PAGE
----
The proposed constitutional amendment does not prohibit the Arizona Corporation Commission from requiring utilities to purchase the excess electricity that homeowners and businesses generate. But it spells out that the utilities cannot be forced to pay anything more than wholesale costs, even as they may be selling it back to a next-door neighbor at retail rates.

Rooftop solar cease-fire takes ballot measures off table for now by Ryan Randazzo and Mary Jo Pitzi, AZ Central

Solar cease-fire: Arizona solar advocates and lawmakers drop dueling ballot initiatives by Glenn Meyers, Planet Save

Solar advocates take office at SRP by Ryan Randazzo, AZ Central

Inside the deal that averted a net metering ballot showdown in Arizona by Herman K. Trabish, UtilityDive

ACC approves Tucson Electric Power’s bid to increase renewable energy, sans utility-owned solar by Glenn Meyers, Planet Save

 

California

A top utility regulator talks about how to prepare California for 50% renewable energy by Stephen Lacey, GreenTech Media

 

Colorado

Why states and cities must lead the way on climate change by Bill Ritter, Wall Street Journal

States create energy building codes; localities enforce them. Cities establish the zoning that governs sprawl. They make mobility investments that can simultaneously save adults from traffic jams and children from asthma. State commissions regulate investor-owned electric utilities and the policies that either reward or punish customers who want to produce their own power. Legislatures decide whether to establish goals for energy efficiency and renewable energy. In fact, the renewable energy standards put into effect by nearly 30 states in recent years deserve much of the credit for the rapid growth of solar and wind power in America.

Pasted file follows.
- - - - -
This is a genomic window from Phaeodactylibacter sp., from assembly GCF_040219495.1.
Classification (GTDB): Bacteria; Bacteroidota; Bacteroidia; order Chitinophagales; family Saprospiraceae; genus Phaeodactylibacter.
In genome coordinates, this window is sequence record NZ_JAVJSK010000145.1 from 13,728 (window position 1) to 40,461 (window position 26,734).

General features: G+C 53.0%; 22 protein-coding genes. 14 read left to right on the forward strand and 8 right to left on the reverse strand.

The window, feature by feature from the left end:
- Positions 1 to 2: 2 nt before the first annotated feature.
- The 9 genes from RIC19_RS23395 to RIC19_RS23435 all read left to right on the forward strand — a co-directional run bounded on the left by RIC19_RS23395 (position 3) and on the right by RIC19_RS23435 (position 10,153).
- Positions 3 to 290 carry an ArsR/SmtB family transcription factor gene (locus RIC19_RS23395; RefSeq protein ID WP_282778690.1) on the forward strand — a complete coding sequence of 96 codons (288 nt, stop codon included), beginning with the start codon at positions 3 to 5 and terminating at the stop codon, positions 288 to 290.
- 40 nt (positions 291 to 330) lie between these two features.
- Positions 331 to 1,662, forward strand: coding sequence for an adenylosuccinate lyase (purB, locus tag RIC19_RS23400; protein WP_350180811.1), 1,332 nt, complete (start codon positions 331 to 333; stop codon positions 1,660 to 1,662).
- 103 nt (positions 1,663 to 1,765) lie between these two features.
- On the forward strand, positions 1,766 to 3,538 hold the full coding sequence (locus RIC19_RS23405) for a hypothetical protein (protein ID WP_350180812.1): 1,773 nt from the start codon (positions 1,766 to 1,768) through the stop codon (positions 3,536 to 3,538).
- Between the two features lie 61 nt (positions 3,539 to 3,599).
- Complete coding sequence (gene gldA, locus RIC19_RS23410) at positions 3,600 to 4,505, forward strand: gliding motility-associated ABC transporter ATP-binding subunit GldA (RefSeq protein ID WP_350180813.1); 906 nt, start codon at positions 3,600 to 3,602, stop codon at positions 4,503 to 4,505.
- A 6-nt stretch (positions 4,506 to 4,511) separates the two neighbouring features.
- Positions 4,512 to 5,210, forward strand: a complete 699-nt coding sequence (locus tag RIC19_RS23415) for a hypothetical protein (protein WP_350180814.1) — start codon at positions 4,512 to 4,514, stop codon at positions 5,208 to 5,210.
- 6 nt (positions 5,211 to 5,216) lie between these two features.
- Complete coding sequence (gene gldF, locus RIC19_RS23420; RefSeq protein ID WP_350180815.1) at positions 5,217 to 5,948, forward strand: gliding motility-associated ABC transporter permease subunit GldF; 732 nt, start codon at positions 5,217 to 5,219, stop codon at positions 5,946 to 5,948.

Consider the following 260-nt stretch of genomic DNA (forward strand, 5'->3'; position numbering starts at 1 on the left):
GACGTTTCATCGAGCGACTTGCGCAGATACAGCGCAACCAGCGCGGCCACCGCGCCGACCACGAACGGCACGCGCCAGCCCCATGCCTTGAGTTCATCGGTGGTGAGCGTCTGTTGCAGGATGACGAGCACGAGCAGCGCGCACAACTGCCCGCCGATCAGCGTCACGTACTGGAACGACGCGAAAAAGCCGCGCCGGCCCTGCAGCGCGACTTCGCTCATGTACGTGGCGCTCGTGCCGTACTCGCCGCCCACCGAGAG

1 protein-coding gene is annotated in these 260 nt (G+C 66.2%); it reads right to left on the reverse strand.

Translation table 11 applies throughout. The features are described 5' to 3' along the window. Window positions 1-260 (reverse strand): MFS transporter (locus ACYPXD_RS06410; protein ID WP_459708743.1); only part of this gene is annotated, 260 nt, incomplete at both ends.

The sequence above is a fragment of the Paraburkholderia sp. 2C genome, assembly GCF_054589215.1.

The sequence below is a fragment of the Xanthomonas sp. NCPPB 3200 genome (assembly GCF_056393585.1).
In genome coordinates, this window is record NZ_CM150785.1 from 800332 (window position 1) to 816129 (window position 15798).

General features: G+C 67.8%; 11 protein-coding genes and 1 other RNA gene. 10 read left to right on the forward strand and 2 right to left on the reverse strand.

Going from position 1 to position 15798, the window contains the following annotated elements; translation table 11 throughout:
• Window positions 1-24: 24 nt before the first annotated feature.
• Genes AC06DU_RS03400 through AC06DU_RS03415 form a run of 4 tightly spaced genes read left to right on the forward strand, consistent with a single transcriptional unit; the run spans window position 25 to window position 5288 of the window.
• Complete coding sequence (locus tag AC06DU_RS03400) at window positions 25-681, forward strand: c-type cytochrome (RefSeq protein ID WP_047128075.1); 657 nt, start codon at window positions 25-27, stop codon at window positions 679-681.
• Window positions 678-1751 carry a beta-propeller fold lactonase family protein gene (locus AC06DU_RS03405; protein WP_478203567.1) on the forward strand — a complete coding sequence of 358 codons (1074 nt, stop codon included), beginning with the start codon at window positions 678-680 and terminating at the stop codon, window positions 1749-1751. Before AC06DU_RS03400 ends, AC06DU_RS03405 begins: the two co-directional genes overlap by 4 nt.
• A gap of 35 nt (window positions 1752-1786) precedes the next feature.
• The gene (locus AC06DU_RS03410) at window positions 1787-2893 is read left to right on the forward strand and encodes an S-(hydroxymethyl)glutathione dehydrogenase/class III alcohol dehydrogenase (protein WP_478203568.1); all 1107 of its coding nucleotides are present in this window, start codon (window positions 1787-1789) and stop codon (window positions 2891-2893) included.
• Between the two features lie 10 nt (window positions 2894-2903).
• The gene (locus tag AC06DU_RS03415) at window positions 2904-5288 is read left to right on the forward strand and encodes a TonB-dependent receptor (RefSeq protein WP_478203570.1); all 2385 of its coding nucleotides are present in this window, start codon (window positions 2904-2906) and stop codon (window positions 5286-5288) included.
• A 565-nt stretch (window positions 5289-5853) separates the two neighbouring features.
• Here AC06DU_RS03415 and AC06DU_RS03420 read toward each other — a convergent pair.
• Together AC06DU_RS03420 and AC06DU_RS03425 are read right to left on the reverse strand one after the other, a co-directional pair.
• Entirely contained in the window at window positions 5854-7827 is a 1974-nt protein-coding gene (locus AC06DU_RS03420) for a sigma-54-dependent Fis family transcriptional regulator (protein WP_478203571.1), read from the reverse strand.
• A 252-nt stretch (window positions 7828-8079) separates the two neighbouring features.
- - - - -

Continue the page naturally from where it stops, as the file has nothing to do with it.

Hawaii

Hawaii lawmakers push renewable energy storage incentives by Cathy Bussewitz, Washington Times

 

Illinois

Galena City Council approves City Hall solar project by John Kruse, Telegraph Herald

 

Iowa

Iowa rural co-op goes 100% ‘carbon-free’ with renewable credits by Karen Uhlenhuth, Midwest Energy News

Iowa legislators object to proposed higher rates for solar customers by Karen Uhlenhuth, Midwest Energy News

 

Maine

5 myths people hold about solar power in Maine by Sharon Klein, Bangor Daily News

Maine would benefit from solar power by Paul Liebow, Sun Journal

Maine legislators push to override veto of controversial solar policy by Christian Roselund, PV Magazine

 

Massachusetts

Legislature passes Solar Energy Bill, lifts net metering cap by Wicked Local – Medford

A commitment to solar progress by Rep. Kate Hogan and Rep. Carolyn Dykema, MetroWest Daily News

 

Minnesota

Minnesota’s true costs of pollution by Phil Murray, MinnPost